One of the more popular TV genres that has been on the air, since literally TV started, has been law themed. Perhaps the quintessential show of this type was Perry Mason. He was always cool, always prepared, and always confident. Supposedly, he lost only one case during the run of the series. In the movies, arguably the most famous courtroom drama was Twelve Angry Men, which told the story of jurors struggling with the guilt or innocence of a defendant. Both still air occasionally on TV today.
The idea of an advocate, or the process through which the accused is represented in court, has always been intriguing and can make good entertainment. John is “writing these things” (1 John 2:1) so that we may not sin. Of course, we recognize in our fallen state we are already condemned and born into sin. Even those who have repented of their sin and acknowledge Christ as personal Lord and Savior, still sin. However, even in our sin, the Christian has an advocate. Christ alone is righteous, and Christ alone is able to advocate on our behalf before the Father. Christ is the propitiation for our sins, meaning, He is the appeasement for our sin before the Father.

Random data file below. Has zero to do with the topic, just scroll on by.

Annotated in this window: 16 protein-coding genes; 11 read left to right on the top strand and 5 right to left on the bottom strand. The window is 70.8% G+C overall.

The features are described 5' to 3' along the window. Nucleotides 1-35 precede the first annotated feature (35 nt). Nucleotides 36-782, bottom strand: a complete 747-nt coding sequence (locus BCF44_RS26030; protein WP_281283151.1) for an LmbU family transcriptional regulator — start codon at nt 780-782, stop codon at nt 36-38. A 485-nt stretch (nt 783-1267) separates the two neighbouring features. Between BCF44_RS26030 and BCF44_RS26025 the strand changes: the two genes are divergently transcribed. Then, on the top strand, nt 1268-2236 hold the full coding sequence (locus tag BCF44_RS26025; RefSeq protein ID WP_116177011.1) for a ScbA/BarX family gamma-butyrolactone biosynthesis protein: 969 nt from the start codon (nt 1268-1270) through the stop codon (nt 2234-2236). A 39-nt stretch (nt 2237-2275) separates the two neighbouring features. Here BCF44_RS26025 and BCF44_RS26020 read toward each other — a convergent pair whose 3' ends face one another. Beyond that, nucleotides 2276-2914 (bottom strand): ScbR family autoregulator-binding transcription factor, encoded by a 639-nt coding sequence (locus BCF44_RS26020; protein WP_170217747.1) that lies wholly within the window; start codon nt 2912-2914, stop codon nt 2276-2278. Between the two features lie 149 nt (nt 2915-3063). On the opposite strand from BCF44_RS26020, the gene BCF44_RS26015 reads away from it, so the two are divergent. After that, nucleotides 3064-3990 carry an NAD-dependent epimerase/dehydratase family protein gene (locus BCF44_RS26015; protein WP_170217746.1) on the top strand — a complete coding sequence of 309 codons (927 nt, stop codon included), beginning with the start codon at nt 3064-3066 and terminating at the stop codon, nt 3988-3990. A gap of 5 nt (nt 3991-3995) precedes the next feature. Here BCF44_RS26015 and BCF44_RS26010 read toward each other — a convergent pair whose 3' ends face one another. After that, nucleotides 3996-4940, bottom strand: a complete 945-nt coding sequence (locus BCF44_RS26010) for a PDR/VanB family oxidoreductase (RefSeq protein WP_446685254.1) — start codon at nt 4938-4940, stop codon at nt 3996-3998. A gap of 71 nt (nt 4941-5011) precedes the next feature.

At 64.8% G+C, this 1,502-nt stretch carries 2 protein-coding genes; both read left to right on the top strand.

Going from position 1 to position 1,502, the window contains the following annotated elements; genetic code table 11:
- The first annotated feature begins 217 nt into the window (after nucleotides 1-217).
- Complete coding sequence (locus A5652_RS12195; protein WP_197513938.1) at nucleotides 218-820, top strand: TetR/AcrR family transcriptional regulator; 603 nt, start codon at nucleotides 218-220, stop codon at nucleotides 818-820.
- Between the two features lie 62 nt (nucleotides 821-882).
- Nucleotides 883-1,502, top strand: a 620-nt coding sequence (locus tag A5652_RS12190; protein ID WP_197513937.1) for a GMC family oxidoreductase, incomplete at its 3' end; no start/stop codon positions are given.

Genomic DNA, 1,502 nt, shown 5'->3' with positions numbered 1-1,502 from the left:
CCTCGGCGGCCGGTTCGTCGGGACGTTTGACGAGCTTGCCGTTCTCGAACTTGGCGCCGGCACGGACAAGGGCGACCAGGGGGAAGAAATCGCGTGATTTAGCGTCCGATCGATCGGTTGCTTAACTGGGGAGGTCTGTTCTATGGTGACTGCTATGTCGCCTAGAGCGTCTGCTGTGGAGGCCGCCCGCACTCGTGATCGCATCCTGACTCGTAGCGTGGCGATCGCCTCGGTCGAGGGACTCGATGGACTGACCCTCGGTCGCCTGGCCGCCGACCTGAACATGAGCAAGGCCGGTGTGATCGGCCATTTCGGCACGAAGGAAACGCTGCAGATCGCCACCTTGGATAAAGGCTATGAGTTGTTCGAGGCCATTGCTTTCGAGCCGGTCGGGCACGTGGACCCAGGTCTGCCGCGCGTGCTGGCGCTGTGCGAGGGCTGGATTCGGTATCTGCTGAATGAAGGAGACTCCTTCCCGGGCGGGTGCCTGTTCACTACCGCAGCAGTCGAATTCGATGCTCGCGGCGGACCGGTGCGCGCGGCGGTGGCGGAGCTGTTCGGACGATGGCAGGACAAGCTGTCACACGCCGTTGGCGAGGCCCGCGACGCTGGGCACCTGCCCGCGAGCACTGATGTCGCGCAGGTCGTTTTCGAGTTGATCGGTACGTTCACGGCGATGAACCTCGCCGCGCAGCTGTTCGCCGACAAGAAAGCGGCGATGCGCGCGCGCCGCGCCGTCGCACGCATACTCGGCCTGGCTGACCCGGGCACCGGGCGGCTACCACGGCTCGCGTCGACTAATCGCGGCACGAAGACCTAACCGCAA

John goes on to write that as followers of Christ, we are to keep His commandments. Although we are not saved thru works, part of our identification as Christians is how we lead our lives. Do our actions reflect Christ? John cautions about the hypocrisy of a person who claims to be Christian but lives his or her life otherwise. Our behavior becomes part of our testimony, good or bad.
When I was first saved, I had the simple illustration given to me about how God sees me after I am saved. God does not see me in my sin, but rather He sees His Son, Christ. Christ’s blood was the atonement for the world’s sin. An “oldie but a goodie” classic hymn goes:
Oh victory in Jesus, my Savior forever
He sought me, and He bought me with His redeeming blood
He loved me ‘ere I knew Him And all my love is due Him
He plunged me to victory beneath the cleansing flood
It is good and right to sing of the hope we have in Christ. Yet, just as importantly, we must sing of the blood of the Lamb, the sacrifice of Christ. A result of His bearing the weight of the sins of the world, and the penalty of that sin, His death, we have an advocate that has never lost a case, nor ever will.